Environmental Scientist. Writer. Mother.

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On the (Ab)use of Doubt

I haven’t told many people this story, but the persistence of doubt in the political arena of global climate change has my hackles raised (see Steven E. Koonin’s essay, “Climate Science is Not Settled” in the Wall Street Journal).

I know a thing or two about doubt.  I know the feeling, as an environmental scientist, of second-guessing my calculations, the nagging paranoia that I’ve based important regulatory decisions on incorrect assumptions.  And as a writer, I am well-acquainted with the metallic taste of self-doubt — of sharing too much, or not enough, or misjudging my aesthetic.  To a certain degree, I think it’s healthy to second-guess.  Keeps one from settling too comfortably on their haunches, so to speak.  But sometimes, the tendency to be uncertain can be hijacked by others with thinly veiled agendas.

In February of this year, right before I was to deliver a reading of an essay from Creative Nonfiction’s The Human Face of Sustainability contest, I was alerted by CNF editor Lee Gutkind and someone from the marketing staff of Arizona State University’s Global Institute of Sustainability that there was some controversy regarding my piece.  Not to worry, they said, discussion is good.  But they wanted me to know in case something came up during my reading.  Then they shared what others had said.

For those who haven’t read the piece, “Acts of Courage” explores the increasing incidence of childhood cancers juxtaposed against our increased use of toxic chemicals — the evidence of which is documented by the presence of chemicals in our water, soil, food, and other consumer products (listen to the podcast reading of the essay here).  Many of these chemicals are known and suspected carcinogens, others have been released into the marketplace and environment without sufficient testing.  In the piece, I make no specific accusations about cause and effect; rather, I simply weave the facts together, shine a light into a dark corner and ask, “Shouldn’t we be looking here?”

The news of my essay winning The Human Face of Sustainability contest ruffled some feathers — a few scientists and scholars (whose identities I choose not to reveal in the interest of professional dignity) who read the blurb about my piece in ASU’s press release and responded with surprising disdain.  I will spare you the details, but here are some of the phrases that were being kicked around: “Of course this is junk… I don’t know of any science that supports this scare mongering.”  “We don’t need science becoming magic. Traces of this and that will kill you.”  And my favorite: “It would seem that any prize for creative non-fiction should be for something that is actually non-fiction.”

Ouch.  I was certain I was about to be ambushed.

The threat of attack sent me into a manic state of self-doubt, and I scoured my research to double-check the statistics and prepare for my reading as if it were a thesis defense.  These were scholars, after all, people with a helluva lot more academic credentialing than me.  At some point though, late in the night before my reading, when my anxiety had reached critical mass, I decided to focus my research on my attackers instead.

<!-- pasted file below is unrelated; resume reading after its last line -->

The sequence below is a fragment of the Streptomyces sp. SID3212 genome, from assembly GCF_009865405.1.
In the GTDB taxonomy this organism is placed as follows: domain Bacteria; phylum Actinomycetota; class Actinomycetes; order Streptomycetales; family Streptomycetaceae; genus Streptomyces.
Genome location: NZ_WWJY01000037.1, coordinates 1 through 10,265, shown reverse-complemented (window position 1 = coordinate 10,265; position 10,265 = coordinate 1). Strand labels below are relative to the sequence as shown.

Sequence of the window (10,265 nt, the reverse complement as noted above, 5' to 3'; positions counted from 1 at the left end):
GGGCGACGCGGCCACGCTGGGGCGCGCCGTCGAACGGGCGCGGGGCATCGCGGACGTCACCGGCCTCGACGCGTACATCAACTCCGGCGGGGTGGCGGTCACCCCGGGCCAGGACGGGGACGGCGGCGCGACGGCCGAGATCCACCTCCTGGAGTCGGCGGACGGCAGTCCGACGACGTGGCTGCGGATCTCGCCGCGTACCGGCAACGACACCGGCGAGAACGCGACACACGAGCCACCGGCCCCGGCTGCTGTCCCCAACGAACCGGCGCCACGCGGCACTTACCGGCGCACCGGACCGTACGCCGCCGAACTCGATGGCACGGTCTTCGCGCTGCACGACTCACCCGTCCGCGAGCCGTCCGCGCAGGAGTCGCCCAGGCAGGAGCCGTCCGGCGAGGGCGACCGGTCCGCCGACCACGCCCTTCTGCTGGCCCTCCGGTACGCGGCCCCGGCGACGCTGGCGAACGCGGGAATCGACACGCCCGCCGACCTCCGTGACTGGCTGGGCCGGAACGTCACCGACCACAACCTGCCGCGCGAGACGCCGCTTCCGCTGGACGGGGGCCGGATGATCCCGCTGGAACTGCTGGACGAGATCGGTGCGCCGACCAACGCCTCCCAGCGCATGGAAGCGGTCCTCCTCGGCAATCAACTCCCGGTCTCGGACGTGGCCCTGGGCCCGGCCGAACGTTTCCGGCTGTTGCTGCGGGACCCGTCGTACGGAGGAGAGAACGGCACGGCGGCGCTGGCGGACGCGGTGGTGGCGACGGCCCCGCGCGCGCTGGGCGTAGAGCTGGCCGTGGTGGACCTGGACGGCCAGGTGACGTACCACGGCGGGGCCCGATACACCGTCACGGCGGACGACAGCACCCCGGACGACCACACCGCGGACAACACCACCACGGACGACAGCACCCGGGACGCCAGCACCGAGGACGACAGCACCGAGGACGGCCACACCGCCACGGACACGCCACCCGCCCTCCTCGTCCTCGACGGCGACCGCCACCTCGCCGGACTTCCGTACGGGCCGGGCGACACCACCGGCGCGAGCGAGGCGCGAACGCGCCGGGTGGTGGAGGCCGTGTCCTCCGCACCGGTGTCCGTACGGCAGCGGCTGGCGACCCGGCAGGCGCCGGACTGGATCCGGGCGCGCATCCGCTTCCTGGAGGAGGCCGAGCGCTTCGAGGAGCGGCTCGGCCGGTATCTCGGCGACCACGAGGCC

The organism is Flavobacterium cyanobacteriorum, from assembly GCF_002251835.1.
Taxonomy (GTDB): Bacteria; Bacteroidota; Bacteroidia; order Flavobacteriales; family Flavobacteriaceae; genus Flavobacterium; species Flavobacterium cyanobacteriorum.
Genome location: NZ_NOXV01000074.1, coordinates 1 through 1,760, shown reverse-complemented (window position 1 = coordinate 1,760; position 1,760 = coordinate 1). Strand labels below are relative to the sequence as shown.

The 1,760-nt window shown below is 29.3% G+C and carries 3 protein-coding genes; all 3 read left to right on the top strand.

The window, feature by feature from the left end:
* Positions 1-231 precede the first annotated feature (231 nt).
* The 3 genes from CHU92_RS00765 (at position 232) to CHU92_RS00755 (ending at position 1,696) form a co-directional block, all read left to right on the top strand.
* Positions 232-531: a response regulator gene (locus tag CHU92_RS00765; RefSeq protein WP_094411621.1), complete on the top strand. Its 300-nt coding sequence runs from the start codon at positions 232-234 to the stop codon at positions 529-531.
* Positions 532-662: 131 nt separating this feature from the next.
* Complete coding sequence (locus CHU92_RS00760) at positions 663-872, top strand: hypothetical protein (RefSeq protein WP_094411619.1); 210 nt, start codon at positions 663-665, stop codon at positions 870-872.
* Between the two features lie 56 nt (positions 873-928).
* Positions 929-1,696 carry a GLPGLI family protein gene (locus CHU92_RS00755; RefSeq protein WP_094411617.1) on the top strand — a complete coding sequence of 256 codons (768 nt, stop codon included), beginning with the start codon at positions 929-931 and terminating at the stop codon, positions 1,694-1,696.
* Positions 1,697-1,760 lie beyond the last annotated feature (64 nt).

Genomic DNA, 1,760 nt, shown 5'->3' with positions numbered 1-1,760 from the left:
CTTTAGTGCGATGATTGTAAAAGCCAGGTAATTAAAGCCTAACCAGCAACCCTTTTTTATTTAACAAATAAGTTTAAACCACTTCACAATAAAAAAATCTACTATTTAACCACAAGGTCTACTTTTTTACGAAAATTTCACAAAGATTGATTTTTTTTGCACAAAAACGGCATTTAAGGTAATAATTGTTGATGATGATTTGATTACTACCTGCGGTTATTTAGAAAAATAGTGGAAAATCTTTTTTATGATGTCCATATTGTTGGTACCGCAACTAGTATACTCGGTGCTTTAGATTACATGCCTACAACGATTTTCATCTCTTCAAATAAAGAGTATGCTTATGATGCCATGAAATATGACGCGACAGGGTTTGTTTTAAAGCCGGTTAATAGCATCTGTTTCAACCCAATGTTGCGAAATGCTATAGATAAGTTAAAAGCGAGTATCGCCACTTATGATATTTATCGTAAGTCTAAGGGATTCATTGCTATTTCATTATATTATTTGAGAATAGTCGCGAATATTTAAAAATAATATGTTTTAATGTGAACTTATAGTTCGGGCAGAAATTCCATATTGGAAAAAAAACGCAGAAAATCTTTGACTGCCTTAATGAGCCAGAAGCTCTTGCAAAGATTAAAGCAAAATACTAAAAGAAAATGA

Sure enough, the special interests began to emerge — representatives of, and affiliations with institutes and organizations against chemical regulation, funded by petroleum, chemical, and pharmaceutical industries.  I had just experienced firsthand the strategic employment of doubt, the attack-via-uncertainty.  The defensive offensive.

This is a card frequently played in the environment-verses-industry game, the latest round evident in Steven E. Koonin’s “Climate Science is Not Settled” piece — which is, of course, being applauded by fossil fuel lobbyists (for more discussion, see Andrew Revkin’s blog post “Certainties, Uncertainties, and Choices with Global Warming” at Dot Earth).  Better not do anything about climate change… the science is still uncertain.  Score one for the status quo.

But here’s the thing we need to understand: while scientific uncertainty is a valid topic to wrestle and discuss, it is currently being (ab)used as a ploy to distract from the real issue at hand — by which I mean the ethics behind our culture’s approach to things like chemical regulation and climate change.  Ethical questions such as: Is it morally acceptable to burden future generations with providing the evidence of harm?  Or as Kathleen Dean Moore and Michael Nelson have asked in their co-edited book, Moral Ground: Do we have a moral obligation to leave future generations with a world as rich in possibility as the one that was left to us?  These are the questions that should drive our actions, and they are exactly the ones environmental opponents seek to avoid.  Why? Because their answers are less susceptible to doubt.

Despite the uncertainty, I do believe that the scientific evidence of human-caused global climate change is solid, as is the scientific argument for using the precautionary principle in chemical regulation.  The data glare at us like a mid-day sun, and the doubt cast by climate deniers and other industry loyalists is a tactic — just a moment in time when the sun is obscured by the moon.  There was a time when people were afraid of the solar eclipse.  Today we should know better than that.


About Mary Heather